Legend of sixties-era utopianism, Francois Dallegret and Los Angeles-based French architect Francois Perrin have brought their traveling retrospective of Dallegret’s work to the Woodbury School of Architecture-operated WUHO Gallery in Hollywood. The exhibition, Le Monde a l’Envers / The World Upside Down, is funded by grants from The Graham Foundation for Advanced Studies in the Fine Arts, The Canadian Center for Architecture, The Conseil des Arts et des Lettres du Québec, and Dorothy Lichtenstein. It was first shown at the Architectural Association in London in 2011.    Using 1960s-era supergraphics and photographs, wall-hung furniture prototypes, and historical ephemera, the exhibition brings to light Dallegret’s ambitious and playful oeuvre, focusing extensively on his fascination with the handmade and the automated. Dallegret is most well-known for his monumentally complex and bubbly Graphos pen illustrations for Reyner Banham’s essay “A Home is Not a House,” a project whose popularity has seemingly eclipsed a much wider and considered body of work. But Dallegret has been consistently busy since the 1965 essay, having designed fluttering windmills for Montreal's Expo 67, modular park seating and light fixtures for the 1976 Olympic games, and various light installations throughout Canada and France in the decades since. Regarding the start of his career in France, New York, and ultimately Canada, Dallegret told AN, “I was totally on my own, I didn’t read anything. I still don’t read very much actually, and I was just doing my own thing. I was interested in automobiles and mechanical stuff, so it all became embedded in my drawings.” Dallegret’s ever-youthful, media-diverse, and experimental career benefits from the retrospective format. Perrin, curator and designer for the exhibition told AN, “There’s obviously way more materials we could be showing, but we made a careful selection [of Dallegret’s work]. It was difficult budget-wise to bring prototypes and original drawings, so the idea was to create a narrative through the images by blowing them up, so you are immersed in the work.” That experiential quality is picked up from Dallegret’s work, directly, as nearly all of the projects displayed relate to their use relative to the human body, from Banham’s bubble to a crucifix-shaped bed, to pack of cigarettes the designer was commissioned to do in his adopted homeland. When asked about the body-focused aspects of his work, Dallegret said “I was working alone, so the only guy I could use for my drawings was me. So, I used myself in most of the drawings and set ups showing the devices I invented and et voilà.” The exhibition points to tensions inherent in social and technological change via the sometimes sarcastic musings Dallegret imbues in his work. His use of then-new industrial materials—the bent sheets of aluminum for the multi-use Chaise Ressort chairs, the inflatable rubber inner tubes and brightly-colored anodized aluminum sections in his Automobile Immobile car prototype—point toward new aesthetic modes rooted in industrial production. In these works, Dallegret seems to poke fun at the inconsistencies of his era’s essential privileges, leisure and mobility, by designing a lounge chair that does the work of two and by crafting a car that can’t go anywhere without blowing a tire. King of the French curve, the Montreal-based designer’s works are also marked by the sinuousness inherent in the plastic materials of the Space Age. His design for a restaurant called Le Drug from 1967 uses molded wire mesh sprayed with concrete to create bulbous and continuous booths and tabletops while stylized air supply ducts hang down from the ceiling. Dallegret also makes extensive use of collage and relies on the inherent re-thinking of scale resulting from piecing together found images in a pre-Photoshop era to imbue his work with its characteristic insight and sass. His brand of analog, appropriative, scale-challenging aesthetics and conceptual approaches, like the Rape à Fromage tower, for example, which supposes a residential function for a super-scaled cheese grater, would certainly be at home in many of today’s graduate schools of architecture. For these reasons, there is an oddly contemporary quality to the work presented in the exhibition, a fact that is not lost on the still-active Dallegret himself. No word yet on where the exhibition heads after its L.A. run, but Dallegret has plans for a future furniture-related exhibition with new prototypes in the works. Dallegret’s retrospective is on view at WUHO Gallery in Hollywood through June 26, 2016.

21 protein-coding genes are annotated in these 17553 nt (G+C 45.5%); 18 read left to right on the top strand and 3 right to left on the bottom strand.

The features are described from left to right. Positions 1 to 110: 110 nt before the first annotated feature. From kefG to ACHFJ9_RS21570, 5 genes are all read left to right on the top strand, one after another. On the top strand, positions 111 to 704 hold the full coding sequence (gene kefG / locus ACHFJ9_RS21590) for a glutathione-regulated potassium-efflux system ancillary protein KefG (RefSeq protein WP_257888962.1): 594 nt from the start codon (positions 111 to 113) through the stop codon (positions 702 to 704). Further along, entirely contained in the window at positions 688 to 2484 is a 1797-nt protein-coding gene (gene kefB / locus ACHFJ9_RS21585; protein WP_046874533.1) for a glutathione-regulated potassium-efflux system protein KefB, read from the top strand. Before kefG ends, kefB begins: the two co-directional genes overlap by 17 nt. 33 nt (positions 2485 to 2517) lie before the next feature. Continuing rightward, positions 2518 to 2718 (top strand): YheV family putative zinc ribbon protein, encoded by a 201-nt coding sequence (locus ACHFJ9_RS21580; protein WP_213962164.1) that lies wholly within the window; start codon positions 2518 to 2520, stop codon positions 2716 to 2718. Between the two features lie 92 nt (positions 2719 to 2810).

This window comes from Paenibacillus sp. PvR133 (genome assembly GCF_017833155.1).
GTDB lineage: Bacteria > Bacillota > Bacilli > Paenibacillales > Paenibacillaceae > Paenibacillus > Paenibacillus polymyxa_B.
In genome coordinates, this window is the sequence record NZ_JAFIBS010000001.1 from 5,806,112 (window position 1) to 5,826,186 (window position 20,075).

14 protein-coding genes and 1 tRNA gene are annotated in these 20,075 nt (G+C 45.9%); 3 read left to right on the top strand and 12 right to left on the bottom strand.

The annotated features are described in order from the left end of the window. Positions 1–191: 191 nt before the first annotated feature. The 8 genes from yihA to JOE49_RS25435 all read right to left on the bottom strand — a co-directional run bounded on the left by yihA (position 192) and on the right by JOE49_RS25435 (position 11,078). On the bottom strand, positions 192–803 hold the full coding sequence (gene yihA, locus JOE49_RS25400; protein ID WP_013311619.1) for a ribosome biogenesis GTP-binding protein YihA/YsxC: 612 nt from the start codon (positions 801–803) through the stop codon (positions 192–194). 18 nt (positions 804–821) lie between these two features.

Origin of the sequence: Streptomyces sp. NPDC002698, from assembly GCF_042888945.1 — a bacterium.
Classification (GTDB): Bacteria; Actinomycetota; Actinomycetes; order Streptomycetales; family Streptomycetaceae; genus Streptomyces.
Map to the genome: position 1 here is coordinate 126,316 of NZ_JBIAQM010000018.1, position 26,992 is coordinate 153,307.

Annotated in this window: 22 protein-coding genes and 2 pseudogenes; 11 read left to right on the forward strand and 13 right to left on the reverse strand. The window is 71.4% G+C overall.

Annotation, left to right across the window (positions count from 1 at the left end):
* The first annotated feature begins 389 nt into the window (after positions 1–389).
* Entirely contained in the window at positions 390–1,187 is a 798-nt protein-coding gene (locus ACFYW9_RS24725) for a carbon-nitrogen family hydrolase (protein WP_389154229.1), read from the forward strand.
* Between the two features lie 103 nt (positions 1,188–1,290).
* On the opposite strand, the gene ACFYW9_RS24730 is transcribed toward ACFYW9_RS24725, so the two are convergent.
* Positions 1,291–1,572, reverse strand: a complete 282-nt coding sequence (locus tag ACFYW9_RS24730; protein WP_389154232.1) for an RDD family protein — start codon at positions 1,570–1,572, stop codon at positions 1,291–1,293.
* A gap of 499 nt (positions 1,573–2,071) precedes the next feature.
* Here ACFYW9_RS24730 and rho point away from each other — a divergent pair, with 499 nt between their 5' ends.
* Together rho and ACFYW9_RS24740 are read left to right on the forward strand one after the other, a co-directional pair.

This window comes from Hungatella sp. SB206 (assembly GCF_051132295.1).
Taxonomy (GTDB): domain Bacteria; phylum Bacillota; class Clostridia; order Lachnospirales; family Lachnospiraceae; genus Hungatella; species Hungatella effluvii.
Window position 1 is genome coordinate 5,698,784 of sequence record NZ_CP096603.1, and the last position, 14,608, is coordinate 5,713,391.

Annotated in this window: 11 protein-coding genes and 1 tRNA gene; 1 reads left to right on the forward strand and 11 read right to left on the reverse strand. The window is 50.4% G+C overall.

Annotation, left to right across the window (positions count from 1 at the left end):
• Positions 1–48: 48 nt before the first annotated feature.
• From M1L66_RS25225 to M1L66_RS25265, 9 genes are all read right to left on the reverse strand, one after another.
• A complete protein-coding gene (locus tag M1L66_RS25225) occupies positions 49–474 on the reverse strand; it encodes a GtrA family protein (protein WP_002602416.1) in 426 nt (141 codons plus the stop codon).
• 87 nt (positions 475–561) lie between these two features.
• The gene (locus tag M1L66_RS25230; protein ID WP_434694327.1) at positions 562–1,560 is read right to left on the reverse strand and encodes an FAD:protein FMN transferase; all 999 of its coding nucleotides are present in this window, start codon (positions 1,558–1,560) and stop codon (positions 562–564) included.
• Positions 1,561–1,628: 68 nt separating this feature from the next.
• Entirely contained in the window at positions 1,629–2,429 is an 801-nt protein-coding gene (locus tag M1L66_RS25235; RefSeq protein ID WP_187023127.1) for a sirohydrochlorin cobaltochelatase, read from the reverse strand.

Gwyneth Paltrow hires Gensler to design private Hollywood club to rival SohoHouse